The Multi-Faith Centre is home to a unique program for U of T students called The Poet in Community Program. This program offers you space to explore what’s relevant and what matters to you, through creative writing.
A Poet In Community workshop usually lasts 1-1.5 hours and isn’t as formal as a class, or as casual as a coffee shop. It’s a facilitated creative learning experience without evaluation. Here it’s possible to connect the intellectual with the emotional, the spiritual, the physical and the social.
The program is led by Poet in Community, Ronna Bloom who uses creative writing to address the interests, passions and needs of students. What do you want to explore through writing?
Ronna is a writer, registered psychotherapist (inactive) and author of six books of poetry. Her work has been broadcast on the CBC, recorded by the Canadian National Institute for the Blind, translated into Bengali, Chinese and Bangla, and shortlisted for several Canadian literary awards.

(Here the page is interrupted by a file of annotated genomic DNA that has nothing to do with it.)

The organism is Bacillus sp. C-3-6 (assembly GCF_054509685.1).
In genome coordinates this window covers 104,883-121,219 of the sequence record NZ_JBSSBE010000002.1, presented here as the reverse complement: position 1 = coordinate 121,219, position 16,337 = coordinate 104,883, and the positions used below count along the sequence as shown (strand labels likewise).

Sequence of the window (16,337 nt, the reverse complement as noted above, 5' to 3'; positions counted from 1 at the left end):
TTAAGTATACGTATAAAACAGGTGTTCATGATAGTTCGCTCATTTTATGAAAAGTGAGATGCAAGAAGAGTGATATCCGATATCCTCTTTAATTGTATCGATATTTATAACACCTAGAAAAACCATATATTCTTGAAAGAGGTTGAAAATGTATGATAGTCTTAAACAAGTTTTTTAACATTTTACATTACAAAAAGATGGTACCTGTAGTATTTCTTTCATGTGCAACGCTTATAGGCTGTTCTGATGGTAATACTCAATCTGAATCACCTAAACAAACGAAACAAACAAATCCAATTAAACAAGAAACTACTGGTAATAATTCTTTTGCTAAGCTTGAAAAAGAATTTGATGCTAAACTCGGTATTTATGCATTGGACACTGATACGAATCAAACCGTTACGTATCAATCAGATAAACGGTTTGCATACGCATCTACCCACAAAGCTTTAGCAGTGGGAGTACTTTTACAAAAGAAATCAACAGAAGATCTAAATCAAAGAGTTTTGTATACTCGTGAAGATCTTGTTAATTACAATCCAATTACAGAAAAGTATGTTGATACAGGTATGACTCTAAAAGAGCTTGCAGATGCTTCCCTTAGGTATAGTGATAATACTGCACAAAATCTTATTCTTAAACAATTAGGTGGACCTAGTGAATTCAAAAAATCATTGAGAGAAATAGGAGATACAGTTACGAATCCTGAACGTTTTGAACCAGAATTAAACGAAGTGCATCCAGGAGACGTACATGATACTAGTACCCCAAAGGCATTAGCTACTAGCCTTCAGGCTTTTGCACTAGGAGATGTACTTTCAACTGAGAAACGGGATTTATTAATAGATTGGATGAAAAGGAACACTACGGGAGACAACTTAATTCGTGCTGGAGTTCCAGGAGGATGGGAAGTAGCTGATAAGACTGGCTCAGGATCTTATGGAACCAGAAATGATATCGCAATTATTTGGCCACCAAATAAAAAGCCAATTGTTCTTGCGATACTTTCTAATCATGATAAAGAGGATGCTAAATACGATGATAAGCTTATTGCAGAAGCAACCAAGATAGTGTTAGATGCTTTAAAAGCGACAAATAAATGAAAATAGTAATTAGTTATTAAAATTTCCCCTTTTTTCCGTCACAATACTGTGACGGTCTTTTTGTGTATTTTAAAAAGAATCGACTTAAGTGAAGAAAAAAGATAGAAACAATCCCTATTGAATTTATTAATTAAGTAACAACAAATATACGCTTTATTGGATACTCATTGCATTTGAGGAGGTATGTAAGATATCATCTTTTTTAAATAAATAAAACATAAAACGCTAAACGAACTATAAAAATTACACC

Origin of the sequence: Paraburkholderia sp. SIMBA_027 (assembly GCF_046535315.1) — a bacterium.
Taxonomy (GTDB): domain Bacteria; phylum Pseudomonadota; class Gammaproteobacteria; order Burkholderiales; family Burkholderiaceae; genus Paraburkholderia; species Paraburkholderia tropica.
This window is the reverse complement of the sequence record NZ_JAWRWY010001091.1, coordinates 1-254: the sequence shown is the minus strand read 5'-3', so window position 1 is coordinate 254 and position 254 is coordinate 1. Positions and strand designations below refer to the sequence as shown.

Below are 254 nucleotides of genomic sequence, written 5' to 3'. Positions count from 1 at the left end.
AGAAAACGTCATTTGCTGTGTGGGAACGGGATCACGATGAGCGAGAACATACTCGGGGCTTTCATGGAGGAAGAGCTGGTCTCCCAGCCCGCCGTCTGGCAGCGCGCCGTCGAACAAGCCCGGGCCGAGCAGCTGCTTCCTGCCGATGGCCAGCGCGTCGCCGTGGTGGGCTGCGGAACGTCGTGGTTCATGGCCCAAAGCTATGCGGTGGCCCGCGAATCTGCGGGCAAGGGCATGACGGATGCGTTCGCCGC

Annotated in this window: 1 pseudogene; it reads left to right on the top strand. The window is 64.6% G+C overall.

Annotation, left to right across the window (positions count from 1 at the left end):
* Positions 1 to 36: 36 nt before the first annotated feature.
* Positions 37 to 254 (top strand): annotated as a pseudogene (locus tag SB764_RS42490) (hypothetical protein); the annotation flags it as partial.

Open to all members of the U of T community
How The Program Works
Workshops are held monthly.
Many of these workshops are designed and facilitated in partnership with specific colleges, departments, and faculties, including Innis College, Trinity College, the School of Graduate Studies, Hart House, Accessibility Services, and the Family Care Office.
What Students Are SayingNo Ratings Yet
I was feeling stuck when writing a reading response to a work by Jacques Derrida. Derrida is known to be an extremely intimidating philosopher, so I was feeling really under confident about interpreting his work. I considered skipping the poetry workshop that morning to work on the response but went anyway and I’m very glad I did. That day our topic was how to write when feeling stuck. I ended up writing a letter to Derrida explaining my frustrations. It was humorous but somehow it helped me take the whole thing less seriously, and approach the text without reservations. I wrote my response that day and I received a grade I was really happy with.
We learned a new way of expressing ourselves through poetry and the written word for personal growth. As engineers, we commonly use our analytical skills and rarely our creative linguistic abilities.
Ronna’s session last year was revolutionary and so vital for many of our students who were suddenly able to see and begin to honour their creative and literary potential relative to their work and vocational calling.
Prof. Joy Fitzgibbon